FRAPRU, the community organization that supports social and affordable housing, is making a public case to the Quebec government to build more affordable housing.
Catherine Lussier, a community organizer for the advocacy group, says there are almost one quarter of one million tenants living in apartments they can’t afford or are in terrible condition.
“The Quebec government needs to recognize the housing crisis, put it as a priority,” Lussier said.
Lussier says 128 tenants in Montreal weren’t able to sign a new lease on the July 1 moving day, forcing them to live temporarily with friends, relatives or be put up in hotels by Montreal city officials.
Lussier fears some of them will be living without a fixed address for months.
The COVID-19 pandemic has compounded the situation and closed many Montreal businesses, prompting some into unemployment. Meanwhile, the demand for luxury condos and apartments remains high while the amount of available dwellings remains low, pushing vulnerable tenants out of neighbourhoods.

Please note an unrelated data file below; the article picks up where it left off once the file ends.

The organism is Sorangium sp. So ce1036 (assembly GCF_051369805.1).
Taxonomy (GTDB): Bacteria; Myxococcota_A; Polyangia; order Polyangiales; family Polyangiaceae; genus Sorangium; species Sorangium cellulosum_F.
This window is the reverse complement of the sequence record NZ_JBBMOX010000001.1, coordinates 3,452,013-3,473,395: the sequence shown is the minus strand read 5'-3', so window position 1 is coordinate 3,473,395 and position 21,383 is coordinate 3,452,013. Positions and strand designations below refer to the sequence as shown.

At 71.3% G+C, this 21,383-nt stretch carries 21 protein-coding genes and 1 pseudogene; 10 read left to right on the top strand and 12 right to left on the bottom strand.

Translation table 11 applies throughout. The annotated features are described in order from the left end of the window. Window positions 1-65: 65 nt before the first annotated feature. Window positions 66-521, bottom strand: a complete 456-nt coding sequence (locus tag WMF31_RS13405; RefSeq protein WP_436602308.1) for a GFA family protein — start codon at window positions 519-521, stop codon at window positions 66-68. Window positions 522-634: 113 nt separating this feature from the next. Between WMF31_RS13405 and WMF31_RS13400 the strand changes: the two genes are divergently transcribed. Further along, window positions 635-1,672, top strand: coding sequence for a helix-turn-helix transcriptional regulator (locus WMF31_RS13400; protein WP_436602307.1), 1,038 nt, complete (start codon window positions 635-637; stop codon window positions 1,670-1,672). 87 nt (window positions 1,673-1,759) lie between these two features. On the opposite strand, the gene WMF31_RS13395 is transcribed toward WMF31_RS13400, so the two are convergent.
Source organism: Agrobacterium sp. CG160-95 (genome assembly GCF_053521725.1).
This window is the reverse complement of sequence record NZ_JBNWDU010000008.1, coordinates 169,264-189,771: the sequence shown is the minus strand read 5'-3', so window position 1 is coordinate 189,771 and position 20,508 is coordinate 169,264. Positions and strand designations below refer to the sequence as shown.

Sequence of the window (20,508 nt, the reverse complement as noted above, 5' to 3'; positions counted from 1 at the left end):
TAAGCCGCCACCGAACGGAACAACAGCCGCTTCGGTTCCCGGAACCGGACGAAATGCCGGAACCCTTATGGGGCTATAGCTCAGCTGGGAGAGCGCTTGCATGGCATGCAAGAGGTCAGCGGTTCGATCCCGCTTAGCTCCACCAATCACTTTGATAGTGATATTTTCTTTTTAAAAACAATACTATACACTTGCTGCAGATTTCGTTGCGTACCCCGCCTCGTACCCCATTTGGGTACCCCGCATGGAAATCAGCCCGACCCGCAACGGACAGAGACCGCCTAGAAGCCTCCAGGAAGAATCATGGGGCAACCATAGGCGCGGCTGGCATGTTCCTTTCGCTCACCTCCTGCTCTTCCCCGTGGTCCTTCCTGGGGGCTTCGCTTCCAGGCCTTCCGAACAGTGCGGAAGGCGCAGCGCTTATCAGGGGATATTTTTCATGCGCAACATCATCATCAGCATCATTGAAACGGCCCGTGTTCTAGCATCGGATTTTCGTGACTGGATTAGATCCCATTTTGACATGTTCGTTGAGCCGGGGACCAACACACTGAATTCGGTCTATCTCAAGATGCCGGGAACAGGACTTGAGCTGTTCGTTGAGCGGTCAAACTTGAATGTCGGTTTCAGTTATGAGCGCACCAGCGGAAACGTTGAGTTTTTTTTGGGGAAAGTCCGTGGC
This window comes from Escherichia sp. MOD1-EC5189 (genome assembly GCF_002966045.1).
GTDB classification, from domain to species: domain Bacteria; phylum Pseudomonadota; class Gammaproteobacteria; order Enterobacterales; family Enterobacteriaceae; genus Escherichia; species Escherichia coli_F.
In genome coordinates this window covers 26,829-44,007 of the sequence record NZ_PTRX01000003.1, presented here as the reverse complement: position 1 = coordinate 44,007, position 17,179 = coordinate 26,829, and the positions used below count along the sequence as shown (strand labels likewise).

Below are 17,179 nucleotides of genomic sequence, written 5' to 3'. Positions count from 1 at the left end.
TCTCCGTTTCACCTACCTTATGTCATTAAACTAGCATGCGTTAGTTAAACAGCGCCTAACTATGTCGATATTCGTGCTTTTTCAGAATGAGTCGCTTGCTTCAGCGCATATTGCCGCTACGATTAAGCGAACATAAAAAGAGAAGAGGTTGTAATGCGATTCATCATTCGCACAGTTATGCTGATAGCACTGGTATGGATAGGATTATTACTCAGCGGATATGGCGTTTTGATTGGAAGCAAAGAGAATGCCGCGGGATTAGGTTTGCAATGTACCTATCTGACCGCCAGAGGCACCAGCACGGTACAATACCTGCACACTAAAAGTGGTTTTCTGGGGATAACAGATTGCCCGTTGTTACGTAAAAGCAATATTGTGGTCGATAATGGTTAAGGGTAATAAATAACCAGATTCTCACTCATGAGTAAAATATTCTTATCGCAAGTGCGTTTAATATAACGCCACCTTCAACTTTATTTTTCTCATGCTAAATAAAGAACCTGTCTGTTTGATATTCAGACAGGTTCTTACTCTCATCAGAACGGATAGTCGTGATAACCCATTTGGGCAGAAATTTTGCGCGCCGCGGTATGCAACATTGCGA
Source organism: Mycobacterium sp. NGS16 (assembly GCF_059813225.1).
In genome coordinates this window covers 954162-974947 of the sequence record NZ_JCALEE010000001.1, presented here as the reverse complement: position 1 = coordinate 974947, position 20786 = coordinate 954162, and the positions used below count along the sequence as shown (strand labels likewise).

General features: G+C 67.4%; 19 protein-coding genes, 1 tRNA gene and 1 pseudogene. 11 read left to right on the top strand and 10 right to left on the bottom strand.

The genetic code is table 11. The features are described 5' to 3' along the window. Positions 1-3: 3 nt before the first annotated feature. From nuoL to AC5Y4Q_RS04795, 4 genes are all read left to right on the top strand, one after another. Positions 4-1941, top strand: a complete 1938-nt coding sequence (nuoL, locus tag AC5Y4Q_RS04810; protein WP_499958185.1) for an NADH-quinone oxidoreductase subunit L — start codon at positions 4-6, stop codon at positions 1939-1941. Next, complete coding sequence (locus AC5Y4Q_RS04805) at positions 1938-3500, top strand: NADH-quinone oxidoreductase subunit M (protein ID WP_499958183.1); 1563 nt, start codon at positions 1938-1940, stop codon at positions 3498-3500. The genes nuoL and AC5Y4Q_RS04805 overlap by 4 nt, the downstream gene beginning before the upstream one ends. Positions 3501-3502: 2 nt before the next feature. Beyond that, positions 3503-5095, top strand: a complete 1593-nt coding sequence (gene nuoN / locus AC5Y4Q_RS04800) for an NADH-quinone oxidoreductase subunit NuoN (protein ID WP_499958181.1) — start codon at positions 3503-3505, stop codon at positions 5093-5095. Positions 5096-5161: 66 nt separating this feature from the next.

“We need actually right now to act upon the housing crisis and protect better the tenants from eviction,” Lussier said.
Montreal’s mayor agrees that more affordable housing is needed.
“How important it is to have affordable housing, social housing because this is how we will avoid that type of situation,” Valérie Plante said on Thursday.
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